Nova Scotia earthquakes come in waves, geologist says
Alan Ruffman says Maritime earthquakes have bursts of energy every few decades
The tiny earthquake that wobbled Nova Scotia on Canada Day could be a sign that a big one is about to devastate the province, but it's probably not.
Sometimes a string of small quakes indicate a big one is coming and National Resources Canada confirmed that at 3:32 p.m. on Wednesday, a small quake hit 60 kilometres southwest of Digby, off the coast of Tiverton in the Gulf of Maine between Nova Scotia and Grand Manan Island in New Brunswick.
Locals thought a plane had crashed as their windows rattled on the day the Earth didn't stand still.
If you have a whole lot of little earthquakes, the question is: will we also have a big earthquake?- Alan Ruffman
The area has recently experienced a string of smaller quakes along the continental shelf near Shelburne, says Alan Ruffman, president of Geomarine Associates Ltd. He is also an honourary research associate at Dalhousie's Department of Earth Sciences.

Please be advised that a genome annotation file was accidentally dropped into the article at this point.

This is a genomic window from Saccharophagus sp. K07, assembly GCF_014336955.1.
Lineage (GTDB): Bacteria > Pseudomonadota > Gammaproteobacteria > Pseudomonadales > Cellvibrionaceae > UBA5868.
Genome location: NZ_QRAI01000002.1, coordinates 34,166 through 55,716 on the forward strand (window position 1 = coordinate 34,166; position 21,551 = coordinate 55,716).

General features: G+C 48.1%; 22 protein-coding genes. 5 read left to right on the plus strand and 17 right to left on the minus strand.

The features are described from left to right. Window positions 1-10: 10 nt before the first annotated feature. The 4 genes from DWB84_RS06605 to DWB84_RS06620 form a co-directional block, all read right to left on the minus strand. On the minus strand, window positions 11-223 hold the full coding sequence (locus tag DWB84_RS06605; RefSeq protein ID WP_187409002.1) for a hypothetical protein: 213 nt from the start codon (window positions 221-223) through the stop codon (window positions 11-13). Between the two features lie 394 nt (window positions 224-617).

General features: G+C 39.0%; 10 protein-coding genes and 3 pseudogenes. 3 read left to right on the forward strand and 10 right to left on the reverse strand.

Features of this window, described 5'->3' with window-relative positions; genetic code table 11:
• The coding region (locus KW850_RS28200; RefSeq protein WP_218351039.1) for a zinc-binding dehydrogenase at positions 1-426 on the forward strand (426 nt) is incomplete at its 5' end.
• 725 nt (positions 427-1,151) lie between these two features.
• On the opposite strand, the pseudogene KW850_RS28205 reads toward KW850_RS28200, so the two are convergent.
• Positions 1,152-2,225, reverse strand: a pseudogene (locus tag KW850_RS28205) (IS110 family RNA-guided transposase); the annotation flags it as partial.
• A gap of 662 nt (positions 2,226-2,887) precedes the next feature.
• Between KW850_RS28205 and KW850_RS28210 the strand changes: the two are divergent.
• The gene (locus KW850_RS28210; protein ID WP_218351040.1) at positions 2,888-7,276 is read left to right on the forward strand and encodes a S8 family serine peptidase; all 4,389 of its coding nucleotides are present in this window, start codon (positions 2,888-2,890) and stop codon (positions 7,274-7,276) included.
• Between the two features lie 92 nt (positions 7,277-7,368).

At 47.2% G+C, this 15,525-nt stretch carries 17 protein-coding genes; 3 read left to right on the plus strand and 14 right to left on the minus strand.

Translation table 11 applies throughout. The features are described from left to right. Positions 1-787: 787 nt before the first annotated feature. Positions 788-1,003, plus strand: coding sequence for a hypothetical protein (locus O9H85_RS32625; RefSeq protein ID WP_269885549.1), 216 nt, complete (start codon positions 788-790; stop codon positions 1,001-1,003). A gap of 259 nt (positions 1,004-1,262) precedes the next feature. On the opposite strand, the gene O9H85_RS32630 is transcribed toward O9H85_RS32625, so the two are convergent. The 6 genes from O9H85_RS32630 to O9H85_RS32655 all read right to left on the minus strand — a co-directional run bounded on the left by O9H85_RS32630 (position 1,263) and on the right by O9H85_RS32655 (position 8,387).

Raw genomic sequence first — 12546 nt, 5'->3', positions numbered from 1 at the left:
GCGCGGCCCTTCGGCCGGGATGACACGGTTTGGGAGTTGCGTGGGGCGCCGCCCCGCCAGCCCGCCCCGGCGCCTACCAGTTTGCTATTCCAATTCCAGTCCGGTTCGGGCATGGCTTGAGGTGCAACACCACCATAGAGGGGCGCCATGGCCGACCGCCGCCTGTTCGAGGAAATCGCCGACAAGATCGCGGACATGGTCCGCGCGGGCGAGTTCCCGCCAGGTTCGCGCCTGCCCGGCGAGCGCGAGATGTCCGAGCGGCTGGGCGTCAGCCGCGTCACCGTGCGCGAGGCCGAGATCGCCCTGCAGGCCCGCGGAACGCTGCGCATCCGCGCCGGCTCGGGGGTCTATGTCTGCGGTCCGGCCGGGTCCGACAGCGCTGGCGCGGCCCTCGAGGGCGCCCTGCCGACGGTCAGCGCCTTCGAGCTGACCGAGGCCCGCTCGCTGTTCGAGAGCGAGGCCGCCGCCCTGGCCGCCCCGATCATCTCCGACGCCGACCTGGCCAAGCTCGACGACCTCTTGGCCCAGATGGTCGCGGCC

So is the end nigh?
"This has got some researchers interested," says Ruffman. "If you have a whole lot of little earthquakes, the question is: will we also have a big earthquake?"
He says Atlantic Canada tends to be hit by waves of small quakes every few decades, and that can ultimately lead to a big quake. The last time multiple earthquakes really shook homes in the Maritimes was at end of the 1800s, he says.
Ruffman said he wasn't surprised to hear of the 3.6 magnitude tremor.
"They seem to have bursts of energy," he says. "We're not immune. We have earthquakes … at the mouth of the St. Lawrence River or the Laurentian channel. And we appear to have two [fault lines] in Nova Scotia, off of Shelburne to the south and certainly one at the mouth of the Bay of Fundy."
But people have only been measuring seismic activity for 100 years, Ruffman says, so we don't really know what's going on.
"When's the next big one? Nobody knows."
Ruffman says Nova Scotians shouldn't be concerned. Unlike Canada's west coast, there aren't subduction zones in Atlantic Canada where ocean floors and tectonic plates push downward underneath the continent.
More information is still needed to better understand Nova Scotia's fault lines.
"We need some more instruments in southwest Nova Scotia, and I would argue along the U.S. border in New Brunswick," he said.
So the bottom line on the earthquake is that Nova Scotians should shake it off.